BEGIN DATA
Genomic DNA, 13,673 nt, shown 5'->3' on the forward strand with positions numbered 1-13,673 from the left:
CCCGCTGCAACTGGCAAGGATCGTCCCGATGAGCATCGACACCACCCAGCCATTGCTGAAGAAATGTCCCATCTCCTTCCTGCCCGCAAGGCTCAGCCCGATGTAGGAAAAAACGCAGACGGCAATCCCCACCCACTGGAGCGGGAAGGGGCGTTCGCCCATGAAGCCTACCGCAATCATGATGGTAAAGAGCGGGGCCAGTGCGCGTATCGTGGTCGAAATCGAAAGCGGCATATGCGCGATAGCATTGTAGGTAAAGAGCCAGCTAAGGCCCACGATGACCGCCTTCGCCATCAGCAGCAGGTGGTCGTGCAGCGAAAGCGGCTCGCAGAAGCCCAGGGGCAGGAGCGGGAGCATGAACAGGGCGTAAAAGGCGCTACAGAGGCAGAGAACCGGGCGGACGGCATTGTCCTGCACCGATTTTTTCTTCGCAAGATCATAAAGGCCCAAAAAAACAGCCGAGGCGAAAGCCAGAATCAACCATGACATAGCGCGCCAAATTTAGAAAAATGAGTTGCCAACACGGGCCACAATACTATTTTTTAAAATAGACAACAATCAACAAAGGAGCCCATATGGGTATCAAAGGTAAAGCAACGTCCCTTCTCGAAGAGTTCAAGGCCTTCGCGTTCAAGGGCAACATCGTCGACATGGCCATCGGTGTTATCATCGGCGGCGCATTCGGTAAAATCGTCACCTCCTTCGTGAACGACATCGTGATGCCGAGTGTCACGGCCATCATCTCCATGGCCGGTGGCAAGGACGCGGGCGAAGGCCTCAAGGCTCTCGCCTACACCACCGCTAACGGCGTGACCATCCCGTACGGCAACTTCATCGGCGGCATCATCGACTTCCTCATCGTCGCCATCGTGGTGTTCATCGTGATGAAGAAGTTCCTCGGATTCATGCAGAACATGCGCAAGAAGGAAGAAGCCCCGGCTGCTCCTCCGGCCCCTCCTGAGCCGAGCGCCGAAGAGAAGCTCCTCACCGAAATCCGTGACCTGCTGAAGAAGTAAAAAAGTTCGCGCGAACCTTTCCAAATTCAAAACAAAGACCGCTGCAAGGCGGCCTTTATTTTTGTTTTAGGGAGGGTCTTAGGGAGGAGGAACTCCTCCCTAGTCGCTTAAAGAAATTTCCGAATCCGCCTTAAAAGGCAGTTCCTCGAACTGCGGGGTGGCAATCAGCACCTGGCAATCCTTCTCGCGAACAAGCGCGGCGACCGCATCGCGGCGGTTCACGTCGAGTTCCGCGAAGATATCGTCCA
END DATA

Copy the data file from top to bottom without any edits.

Genomic DNA, 13,673 nt, shown 5'->3' on the forward strand with positions numbered 1-13,673 from the left:
CCCGCTGCAACTGGCAAGGATCGTCCCGATGAGCATCGACACCACCCAGCCATTGCTGAAGAAATGTCCCATCTCCTTCCTGCCCGCAAGGCTCAGCCCGATGTAGGAAAAAACGCAGACGGCAATCCCCACCCACTGGAGCGGGAAGGGGCGTTCGCCCATGAAGCCTACCGCAATCATGATGGTAAAGAGCGGGGCCAGTGCGCGTATCGTGGTCGAAATCGAAAGCGGCATATGCGCGATAGCATTGTAGGTAAAGAGCCAGCTAAGGCCCACGATGACCGCCTTCGCCATCAGCAGCAGGTGGTCGTGCAGCGAAAGCGGCTCGCAGAAGCCCAGGGGCAGGAGCGGGAGCATGAACAGGGCGTAAAAGGCGCTACAGAGGCAGAGAACCGGGCGGACGGCATTGTCCTGCACCGATTTTTTCTTCGCAAGATCATAAAGGCCCAAAAAAACAGCCGAGGCGAAAGCCAGAATCAACCATGACATAGCGCGCCAAATTTAGAAAAATGAGTTGCCAACACGGGCCACAATACTATTTTTTAAAATAGACAACAATCAACAAAGGAGCCCATATGGGTATCAAAGGTAAAGCAACGTCCCTTCTCGAAGAGTTCAAGGCCTTCGCGTTCAAGGGCAACATCGTCGACATGGCCATCGGTGTTATCATCGGCGGCGCATTCGGTAAAATCGTCACCTCCTTCGTGAACGACATCGTGATGCCGAGTGTCACGGCCATCATCTCCATGGCCGGTGGCAAGGACGCGGGCGAAGGCCTCAAGGCTCTCGCCTACACCACCGCTAACGGCGTGACCATCCCGTACGGCAACTTCATCGGCGGCATCATCGACTTCCTCATCGTCGCCATCGTGGTGTTCATCGTGATGAAGAAGTTCCTCGGATTCATGCAGAACATGCGCAAGAAGGAAGAAGCCCCGGCTGCTCCTCCGGCCCCTCCTGAGCCGAGCGCCGAAGAGAAGCTCCTCACCGAAATCCGTGACCTGCTGAAGAAGTAAAAAAGTTCGCGCGAACCTTTCCAAATTCAAAACAAAGACCGCTGCAAGGCGGCCTTTATTTTTGTTTTAGGGAGGGTCTTAGGGAGGAGGAACTCCTCCCTAGTCGCTTAAAGAAATTTCCGAATCCGCCTTAAAAGGCAGTTCCTCGAACTGCGGGGTGGCAATCAGCACCTGGCAATCCTTCTCGCGAACAAGCGCGGCGACCGCATCGCGGCGGTTCACGTCGAGTTCCGCGAAGATATCGTCCA